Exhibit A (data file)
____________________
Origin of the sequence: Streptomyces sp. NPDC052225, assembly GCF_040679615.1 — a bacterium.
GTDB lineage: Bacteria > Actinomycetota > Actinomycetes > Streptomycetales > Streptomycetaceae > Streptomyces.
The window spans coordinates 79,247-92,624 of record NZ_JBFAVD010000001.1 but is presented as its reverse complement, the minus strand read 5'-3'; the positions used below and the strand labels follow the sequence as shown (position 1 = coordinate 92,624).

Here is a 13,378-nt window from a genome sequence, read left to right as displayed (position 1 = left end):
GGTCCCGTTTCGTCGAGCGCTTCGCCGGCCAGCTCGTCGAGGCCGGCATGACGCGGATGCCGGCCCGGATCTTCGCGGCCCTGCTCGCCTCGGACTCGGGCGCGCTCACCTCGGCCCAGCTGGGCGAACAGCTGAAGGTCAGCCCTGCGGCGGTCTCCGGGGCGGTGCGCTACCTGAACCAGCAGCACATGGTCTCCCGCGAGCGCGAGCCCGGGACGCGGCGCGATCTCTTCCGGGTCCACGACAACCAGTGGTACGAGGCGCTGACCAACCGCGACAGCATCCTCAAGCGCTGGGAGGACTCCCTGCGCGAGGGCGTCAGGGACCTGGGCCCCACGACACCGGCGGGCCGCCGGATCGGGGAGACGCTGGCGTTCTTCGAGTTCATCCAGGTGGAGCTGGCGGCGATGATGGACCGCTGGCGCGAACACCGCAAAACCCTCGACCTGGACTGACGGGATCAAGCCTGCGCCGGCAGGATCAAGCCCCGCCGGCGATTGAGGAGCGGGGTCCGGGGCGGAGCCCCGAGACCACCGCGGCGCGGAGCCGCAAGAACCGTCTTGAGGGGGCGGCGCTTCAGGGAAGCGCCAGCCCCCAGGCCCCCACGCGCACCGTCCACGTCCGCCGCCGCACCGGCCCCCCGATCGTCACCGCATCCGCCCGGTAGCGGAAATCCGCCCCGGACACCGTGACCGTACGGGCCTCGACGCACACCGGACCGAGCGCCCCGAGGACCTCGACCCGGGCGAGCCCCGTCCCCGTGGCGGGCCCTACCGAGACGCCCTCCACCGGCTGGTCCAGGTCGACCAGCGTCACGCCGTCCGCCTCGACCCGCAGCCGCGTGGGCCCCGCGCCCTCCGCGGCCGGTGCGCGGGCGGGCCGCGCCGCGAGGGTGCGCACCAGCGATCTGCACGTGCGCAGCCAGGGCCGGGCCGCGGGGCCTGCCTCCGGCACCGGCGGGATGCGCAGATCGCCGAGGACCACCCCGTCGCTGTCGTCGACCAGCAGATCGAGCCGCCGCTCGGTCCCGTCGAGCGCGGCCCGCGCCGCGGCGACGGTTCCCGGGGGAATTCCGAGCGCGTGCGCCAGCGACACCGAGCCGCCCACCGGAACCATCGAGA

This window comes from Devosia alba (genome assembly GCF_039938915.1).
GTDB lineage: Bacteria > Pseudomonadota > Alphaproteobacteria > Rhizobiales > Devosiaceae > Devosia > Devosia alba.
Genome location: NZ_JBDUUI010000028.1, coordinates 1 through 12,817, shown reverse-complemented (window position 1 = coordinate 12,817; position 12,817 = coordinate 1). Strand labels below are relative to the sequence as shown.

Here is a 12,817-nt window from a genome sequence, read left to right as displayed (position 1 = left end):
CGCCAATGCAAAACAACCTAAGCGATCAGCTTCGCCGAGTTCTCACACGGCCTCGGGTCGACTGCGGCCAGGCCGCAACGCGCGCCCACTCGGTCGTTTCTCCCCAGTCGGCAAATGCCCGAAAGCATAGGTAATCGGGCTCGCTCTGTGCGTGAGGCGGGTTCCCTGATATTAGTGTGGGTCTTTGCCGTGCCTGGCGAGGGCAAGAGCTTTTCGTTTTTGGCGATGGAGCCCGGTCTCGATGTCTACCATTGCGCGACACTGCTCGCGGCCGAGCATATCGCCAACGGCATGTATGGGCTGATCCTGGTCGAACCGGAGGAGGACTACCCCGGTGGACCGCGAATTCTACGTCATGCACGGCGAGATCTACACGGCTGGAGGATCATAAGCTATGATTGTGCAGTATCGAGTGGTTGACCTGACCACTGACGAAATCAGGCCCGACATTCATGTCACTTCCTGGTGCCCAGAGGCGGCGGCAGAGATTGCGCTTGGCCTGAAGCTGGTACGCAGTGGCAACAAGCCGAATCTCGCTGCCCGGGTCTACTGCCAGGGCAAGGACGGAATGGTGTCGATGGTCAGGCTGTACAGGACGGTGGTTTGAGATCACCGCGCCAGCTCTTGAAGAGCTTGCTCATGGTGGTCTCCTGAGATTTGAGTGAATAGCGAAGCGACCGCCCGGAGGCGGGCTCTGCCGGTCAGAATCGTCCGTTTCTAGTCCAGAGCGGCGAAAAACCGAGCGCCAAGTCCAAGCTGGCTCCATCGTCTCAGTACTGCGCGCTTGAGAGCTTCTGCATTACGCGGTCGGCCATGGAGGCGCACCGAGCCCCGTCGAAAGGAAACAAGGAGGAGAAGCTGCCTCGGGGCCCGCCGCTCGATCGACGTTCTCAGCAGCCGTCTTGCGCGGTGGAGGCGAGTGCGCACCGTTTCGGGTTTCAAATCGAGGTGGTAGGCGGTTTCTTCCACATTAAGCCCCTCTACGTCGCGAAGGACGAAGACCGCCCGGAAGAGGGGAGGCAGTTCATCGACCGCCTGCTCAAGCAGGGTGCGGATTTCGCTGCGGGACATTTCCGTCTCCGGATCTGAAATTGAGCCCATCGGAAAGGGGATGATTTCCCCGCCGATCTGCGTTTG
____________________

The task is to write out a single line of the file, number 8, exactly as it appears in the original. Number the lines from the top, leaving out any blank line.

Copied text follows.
Genome location: NZ_JBDUUI010000028.1, coordinates 1 through 12,817, shown reverse-complemented (window position 1 = coordinate 12,817; position 12,817 = coordinate 1). Strand labels below are relative to the sequence as shown.